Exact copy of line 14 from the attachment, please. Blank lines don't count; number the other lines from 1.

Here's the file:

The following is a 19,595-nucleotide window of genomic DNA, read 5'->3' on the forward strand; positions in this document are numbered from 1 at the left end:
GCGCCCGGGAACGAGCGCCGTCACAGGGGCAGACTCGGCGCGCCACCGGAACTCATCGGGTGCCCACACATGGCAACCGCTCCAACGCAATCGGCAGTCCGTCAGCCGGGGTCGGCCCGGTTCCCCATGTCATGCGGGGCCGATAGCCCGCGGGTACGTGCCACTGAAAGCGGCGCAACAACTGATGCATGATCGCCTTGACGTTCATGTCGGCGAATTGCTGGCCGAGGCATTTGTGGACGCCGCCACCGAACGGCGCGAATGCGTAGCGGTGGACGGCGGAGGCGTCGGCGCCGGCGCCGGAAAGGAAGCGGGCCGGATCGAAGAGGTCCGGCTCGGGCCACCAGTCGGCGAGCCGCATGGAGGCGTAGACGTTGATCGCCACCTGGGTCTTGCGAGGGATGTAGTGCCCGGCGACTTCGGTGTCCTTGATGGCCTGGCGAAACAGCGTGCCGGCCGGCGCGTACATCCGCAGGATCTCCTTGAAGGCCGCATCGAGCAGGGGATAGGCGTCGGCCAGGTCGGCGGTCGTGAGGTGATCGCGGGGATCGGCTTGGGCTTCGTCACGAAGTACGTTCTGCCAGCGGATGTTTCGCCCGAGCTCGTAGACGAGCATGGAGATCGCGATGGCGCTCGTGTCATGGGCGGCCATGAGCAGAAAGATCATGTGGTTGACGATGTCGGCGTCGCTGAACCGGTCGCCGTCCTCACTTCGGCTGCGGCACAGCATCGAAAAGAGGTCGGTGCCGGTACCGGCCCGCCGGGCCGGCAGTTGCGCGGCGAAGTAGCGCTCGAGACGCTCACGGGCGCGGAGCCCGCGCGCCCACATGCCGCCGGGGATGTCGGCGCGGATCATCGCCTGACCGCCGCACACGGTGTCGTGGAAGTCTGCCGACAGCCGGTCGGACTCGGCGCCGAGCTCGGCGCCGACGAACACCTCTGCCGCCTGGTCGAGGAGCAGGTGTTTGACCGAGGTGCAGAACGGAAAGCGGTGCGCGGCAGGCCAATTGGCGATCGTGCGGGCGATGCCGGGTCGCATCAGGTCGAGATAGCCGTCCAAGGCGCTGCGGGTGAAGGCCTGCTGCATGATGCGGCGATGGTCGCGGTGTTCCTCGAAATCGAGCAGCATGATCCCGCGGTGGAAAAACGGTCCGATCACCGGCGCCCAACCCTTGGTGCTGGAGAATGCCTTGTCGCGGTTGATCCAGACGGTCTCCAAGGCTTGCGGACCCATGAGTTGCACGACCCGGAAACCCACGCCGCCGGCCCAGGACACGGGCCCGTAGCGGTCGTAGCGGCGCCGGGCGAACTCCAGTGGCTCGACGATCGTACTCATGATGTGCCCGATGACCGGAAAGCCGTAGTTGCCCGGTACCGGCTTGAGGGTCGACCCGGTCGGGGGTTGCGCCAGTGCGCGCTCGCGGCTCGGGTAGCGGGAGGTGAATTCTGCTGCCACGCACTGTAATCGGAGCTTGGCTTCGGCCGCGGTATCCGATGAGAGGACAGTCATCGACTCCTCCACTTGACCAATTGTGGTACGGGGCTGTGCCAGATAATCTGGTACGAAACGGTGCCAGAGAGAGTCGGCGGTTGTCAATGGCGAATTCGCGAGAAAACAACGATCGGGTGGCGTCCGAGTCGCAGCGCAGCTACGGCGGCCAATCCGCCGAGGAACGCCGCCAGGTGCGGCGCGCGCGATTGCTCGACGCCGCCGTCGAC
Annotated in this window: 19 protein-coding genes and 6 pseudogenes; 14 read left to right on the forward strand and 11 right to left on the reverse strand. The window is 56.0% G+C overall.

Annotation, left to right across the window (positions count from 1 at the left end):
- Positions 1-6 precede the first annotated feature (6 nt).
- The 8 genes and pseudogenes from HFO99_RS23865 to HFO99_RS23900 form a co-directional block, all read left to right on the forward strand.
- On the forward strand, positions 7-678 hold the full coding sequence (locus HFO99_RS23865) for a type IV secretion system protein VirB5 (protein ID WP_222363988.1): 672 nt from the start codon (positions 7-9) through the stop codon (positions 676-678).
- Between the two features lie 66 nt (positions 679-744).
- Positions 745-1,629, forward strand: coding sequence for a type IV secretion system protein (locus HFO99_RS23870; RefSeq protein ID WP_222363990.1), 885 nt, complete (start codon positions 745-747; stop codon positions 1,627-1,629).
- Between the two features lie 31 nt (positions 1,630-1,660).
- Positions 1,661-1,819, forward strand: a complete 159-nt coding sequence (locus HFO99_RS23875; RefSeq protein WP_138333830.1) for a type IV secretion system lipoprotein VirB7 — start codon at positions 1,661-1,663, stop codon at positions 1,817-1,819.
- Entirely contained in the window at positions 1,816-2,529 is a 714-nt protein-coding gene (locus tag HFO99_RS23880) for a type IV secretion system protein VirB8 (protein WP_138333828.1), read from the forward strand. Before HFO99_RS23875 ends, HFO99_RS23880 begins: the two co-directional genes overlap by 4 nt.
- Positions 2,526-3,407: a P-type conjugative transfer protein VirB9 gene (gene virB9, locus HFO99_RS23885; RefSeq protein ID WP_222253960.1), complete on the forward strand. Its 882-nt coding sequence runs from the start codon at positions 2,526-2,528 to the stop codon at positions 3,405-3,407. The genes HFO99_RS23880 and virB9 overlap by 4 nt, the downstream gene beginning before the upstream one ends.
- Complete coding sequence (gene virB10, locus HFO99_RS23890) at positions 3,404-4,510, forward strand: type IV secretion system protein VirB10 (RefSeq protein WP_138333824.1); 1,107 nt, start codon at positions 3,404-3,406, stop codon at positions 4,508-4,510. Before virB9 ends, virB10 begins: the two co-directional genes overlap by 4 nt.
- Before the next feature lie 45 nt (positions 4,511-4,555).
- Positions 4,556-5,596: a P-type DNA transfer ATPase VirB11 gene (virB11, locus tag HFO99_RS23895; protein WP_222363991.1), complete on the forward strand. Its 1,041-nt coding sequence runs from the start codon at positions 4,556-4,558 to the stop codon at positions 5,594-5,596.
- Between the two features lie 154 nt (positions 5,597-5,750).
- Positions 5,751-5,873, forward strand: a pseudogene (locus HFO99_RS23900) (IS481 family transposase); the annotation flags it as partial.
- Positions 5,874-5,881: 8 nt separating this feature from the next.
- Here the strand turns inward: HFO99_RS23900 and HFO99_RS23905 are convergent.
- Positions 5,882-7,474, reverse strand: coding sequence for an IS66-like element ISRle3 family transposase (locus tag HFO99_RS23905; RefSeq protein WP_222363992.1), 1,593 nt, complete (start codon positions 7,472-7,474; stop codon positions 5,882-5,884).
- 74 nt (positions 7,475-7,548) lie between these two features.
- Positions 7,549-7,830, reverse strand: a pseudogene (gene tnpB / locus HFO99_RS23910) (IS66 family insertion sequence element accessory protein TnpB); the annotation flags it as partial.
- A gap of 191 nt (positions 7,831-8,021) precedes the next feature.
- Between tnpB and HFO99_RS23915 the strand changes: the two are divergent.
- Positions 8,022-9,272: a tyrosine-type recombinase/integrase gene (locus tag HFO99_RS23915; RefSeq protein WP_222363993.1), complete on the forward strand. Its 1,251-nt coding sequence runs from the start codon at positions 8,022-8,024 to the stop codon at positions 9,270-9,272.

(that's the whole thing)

- Complete coding sequence (gene virB10, locus HFO99_RS23890) at positions 3,404-4,510, forward strand: type IV secretion system protein VirB10 (RefSeq protein WP_138333824.1); 1,107 nt, start codon at positions 3,404-3,406, stop codon at positions 4,508-4,510. Before virB9 ends, virB10 begins: the two co-directional genes overlap by 4 nt.